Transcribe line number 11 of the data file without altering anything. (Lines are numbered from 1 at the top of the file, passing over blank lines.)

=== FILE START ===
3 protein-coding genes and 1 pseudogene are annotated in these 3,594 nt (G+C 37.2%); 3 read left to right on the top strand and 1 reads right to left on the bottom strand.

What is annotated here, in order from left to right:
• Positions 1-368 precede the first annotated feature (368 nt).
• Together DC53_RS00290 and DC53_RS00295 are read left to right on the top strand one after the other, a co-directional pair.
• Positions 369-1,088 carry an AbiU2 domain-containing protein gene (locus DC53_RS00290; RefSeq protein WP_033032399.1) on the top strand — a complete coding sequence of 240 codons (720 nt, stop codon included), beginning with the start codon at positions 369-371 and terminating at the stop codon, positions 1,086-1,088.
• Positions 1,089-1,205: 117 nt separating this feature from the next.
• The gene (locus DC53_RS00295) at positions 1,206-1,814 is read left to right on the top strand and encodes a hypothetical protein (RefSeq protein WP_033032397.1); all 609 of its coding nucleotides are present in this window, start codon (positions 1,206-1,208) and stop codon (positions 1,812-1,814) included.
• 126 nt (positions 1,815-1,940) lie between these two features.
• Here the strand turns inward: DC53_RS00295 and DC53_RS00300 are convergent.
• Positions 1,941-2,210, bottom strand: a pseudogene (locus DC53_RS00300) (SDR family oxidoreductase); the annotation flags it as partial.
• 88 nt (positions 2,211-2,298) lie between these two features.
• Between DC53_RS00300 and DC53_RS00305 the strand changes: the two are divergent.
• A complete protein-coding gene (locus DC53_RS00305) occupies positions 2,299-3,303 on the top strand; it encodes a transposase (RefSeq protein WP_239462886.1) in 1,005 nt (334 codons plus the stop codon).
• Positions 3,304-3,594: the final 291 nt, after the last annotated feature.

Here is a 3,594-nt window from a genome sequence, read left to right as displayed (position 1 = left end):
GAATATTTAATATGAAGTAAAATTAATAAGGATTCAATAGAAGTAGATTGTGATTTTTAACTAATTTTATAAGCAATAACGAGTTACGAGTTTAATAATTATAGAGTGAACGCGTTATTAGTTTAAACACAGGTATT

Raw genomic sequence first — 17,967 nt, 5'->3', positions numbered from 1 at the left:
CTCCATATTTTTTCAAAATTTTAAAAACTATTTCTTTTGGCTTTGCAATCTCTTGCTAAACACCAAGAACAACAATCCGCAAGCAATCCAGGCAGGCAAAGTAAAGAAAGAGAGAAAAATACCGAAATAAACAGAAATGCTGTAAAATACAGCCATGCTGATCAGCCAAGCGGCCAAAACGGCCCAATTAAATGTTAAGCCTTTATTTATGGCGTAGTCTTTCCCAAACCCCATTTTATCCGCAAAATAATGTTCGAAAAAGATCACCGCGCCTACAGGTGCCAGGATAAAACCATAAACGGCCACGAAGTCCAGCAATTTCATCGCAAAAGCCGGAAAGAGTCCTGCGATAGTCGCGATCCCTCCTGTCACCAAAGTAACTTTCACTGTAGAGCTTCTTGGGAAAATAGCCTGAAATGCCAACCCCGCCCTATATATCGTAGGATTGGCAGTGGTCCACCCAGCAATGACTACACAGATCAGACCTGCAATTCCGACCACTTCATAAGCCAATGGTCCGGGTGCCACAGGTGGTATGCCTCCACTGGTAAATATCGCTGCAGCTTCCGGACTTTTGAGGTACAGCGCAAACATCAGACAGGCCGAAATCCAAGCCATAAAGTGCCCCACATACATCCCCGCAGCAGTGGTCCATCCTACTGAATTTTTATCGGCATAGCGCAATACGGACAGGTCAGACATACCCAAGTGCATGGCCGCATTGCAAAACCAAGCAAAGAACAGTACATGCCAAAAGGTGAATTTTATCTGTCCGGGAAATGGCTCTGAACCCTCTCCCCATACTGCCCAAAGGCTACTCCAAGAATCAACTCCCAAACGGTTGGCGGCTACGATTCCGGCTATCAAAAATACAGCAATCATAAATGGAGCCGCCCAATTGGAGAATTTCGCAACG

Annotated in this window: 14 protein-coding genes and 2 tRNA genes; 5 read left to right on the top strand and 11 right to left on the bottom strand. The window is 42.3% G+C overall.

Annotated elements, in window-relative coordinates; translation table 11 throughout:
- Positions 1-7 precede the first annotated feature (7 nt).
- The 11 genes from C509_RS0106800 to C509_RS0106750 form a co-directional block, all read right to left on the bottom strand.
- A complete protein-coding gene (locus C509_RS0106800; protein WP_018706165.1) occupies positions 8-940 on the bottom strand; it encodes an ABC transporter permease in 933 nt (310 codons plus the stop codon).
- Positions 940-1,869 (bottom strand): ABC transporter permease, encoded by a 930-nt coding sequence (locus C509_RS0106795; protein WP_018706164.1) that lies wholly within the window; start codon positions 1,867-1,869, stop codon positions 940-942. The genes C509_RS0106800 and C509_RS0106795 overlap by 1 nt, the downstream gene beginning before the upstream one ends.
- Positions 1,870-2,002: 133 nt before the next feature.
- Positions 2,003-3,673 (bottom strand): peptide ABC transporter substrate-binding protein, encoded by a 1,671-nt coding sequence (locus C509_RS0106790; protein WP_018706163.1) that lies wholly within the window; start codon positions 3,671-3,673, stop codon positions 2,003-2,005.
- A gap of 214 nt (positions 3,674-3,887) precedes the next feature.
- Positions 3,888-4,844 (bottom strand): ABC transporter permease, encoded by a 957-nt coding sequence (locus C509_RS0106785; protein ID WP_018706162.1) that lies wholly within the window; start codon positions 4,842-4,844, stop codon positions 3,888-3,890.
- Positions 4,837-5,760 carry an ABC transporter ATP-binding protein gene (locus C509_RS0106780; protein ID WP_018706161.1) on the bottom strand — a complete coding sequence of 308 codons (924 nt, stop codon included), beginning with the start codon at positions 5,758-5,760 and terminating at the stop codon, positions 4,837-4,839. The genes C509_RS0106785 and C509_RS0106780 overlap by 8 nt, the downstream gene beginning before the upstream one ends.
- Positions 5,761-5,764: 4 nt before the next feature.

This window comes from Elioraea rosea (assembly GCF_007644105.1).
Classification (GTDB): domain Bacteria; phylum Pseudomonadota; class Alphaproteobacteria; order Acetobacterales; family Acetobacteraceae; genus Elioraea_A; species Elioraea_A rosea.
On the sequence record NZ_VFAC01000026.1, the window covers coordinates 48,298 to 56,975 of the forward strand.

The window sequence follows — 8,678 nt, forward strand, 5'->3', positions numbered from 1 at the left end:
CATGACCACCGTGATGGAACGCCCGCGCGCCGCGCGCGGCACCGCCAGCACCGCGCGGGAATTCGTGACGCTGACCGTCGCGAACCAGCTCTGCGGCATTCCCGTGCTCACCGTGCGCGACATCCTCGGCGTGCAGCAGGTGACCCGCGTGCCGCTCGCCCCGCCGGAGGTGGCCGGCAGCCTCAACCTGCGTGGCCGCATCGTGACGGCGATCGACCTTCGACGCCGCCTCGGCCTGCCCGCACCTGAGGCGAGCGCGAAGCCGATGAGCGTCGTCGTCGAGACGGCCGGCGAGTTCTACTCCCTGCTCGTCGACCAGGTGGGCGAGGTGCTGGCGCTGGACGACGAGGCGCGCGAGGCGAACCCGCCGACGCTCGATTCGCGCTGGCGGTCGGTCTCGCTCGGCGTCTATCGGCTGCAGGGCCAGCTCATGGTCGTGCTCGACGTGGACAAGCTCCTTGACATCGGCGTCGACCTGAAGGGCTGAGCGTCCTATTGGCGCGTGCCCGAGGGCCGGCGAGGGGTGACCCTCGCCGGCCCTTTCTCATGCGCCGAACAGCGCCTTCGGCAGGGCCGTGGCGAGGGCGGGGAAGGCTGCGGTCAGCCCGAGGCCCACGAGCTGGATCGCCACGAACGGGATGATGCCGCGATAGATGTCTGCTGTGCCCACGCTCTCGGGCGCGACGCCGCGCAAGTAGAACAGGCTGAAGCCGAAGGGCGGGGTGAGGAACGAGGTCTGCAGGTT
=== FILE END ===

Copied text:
• 88 nt (positions 2,211-2,298) lie between these two features.